AAR Eagle Santa Ana Indianapolis

The Santa Ana, the second Indianapolis car created by British designer Tony Southgate for Don Gurney’s All American Racers (AAR), was named after AAR’s hometown. Based upon the original Eagle design, it featured a wheelbase extended by 3½ inches, with an all-new chassis and extended offset bodywork, making it the lowest and widest AAR racer to date. USAC rule changes required the use of wider wheels, now 10 inches in front and 14 inches in the rear, while other new features included ventilated disc brakes, an improved roll bar design, and Gurney’s brilliant helical-toothed steering box, which provided more rack-and-pinion travel.

Only four of these cars were built in 1969, with the car offered here being delivered to legendary racing team owner and master of racing engine trickery “Smokey” Yunick. It was equipped with a 159-cubic inch DOHC turbocharged Ford V-8, producing upwards of 800 brake horsepower! Numbered as the #44 “City of Daytona Beach” car, it qualified 11th for that year’s Indianapolis 500.

During the race, Leonard moved up through the field to 2nd and was chasing the leader, Mario Andretti, when an errant hose clamp punctured a hole into his radiator. Living up to his slogan, “The Best Damn Garage in Town,” Yunick had his car and driver back on the track within 14 minutes, and Leonard would finish the heated race 6th overall. Nonetheless, Smokey was disgusted that the aforementioned hose clamp had cost him the race and took the Eagle Santa Ana back to his shop. There, after only one race, it was partially dismantled and then left to sit for the next 30 years.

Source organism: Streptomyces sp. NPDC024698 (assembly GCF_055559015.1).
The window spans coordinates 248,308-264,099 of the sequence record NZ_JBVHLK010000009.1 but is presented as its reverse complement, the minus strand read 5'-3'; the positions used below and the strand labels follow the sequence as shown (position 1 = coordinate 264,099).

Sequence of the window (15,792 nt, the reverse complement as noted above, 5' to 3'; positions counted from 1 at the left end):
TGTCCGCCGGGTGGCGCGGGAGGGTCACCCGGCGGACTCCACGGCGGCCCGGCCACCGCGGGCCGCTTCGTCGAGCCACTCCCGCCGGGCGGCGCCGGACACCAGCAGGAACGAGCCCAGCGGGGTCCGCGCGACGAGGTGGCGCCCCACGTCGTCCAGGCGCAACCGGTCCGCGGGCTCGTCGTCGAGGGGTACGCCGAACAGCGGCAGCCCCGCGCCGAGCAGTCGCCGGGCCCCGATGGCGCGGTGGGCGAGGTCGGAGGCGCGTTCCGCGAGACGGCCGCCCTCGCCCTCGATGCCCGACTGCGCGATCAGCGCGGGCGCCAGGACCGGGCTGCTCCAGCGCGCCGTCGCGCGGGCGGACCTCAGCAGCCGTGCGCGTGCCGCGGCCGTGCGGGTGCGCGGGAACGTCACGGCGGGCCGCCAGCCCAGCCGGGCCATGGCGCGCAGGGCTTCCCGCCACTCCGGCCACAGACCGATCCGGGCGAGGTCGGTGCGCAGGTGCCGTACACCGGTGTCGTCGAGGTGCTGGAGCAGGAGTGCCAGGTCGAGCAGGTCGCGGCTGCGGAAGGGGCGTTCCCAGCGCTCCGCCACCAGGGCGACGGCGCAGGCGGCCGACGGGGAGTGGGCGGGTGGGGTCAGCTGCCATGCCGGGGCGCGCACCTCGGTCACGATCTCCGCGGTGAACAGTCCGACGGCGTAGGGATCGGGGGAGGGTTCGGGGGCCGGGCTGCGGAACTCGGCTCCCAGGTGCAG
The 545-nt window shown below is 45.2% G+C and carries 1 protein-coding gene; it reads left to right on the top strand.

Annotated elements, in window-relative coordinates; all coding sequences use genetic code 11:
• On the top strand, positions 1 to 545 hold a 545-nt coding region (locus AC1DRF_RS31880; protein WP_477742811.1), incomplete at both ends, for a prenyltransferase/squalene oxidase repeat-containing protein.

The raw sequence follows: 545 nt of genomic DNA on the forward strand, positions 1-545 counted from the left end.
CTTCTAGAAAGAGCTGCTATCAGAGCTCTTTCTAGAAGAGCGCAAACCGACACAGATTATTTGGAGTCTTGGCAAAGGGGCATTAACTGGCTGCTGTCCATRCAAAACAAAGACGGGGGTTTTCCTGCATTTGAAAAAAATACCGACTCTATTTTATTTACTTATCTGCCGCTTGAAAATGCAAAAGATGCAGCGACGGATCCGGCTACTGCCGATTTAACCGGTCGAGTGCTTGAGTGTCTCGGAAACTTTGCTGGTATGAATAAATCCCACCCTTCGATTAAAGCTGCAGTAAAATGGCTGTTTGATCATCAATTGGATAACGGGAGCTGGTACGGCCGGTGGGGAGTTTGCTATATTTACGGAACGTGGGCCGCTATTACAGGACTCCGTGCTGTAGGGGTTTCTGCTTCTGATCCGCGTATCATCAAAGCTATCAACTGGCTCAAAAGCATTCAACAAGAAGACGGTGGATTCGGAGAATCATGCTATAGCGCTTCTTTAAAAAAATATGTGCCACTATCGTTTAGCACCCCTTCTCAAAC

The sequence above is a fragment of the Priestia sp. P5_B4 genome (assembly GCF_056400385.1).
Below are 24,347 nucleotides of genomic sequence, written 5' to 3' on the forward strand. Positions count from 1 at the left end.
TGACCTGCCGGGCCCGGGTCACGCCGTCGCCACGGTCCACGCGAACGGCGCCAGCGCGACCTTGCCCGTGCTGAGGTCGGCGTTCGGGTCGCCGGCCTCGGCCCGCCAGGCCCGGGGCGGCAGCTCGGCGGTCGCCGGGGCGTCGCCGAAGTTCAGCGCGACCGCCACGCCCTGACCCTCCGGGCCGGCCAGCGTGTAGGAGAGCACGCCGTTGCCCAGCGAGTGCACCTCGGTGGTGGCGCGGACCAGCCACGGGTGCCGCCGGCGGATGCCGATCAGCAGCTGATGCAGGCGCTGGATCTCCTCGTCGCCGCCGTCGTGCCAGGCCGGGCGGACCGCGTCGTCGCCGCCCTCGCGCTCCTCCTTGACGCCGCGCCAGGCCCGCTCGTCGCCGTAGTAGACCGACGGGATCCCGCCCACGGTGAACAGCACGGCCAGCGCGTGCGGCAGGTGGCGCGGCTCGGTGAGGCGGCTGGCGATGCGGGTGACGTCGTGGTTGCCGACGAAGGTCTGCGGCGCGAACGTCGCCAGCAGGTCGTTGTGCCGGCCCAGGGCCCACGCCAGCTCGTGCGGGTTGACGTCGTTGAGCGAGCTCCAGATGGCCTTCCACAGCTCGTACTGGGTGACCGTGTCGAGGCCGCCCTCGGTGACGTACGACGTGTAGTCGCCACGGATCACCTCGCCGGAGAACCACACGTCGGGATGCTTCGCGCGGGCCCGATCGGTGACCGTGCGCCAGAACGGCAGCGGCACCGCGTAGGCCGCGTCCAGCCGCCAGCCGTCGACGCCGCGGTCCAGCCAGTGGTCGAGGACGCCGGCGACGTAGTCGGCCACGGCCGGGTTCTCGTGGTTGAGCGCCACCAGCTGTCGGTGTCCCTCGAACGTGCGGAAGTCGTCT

It wasn’t until just before his death in 2001 that Yunick agreed to sell #44. The Eagle was then fully restored by a team that included famed Indianapolis car builders A.J. Watson and Willie Davis, among others. It was acquired by the current owner in 2007, who then ran the car at the famed Goodwood Festival of Speed in 2008. Dutifully maintained since, it was even sold to another collection for several years and subsequently bought back. As with any race car, standard preparation is recommended, but it otherwise awaits further historic racing duty.

While the racing career of the “City of Daytona Beach” may have been brief, it was certainly successful, and this car had the great fortune to be preserved in one of racing’s great hordes for many years and then restored by the very best in the business. Its new owner is bound to be welcomed with the car virtually anywhere that it can be shown or raced.

Source: RM Sotheby's Press
Photo Credit: Gabor Mayer

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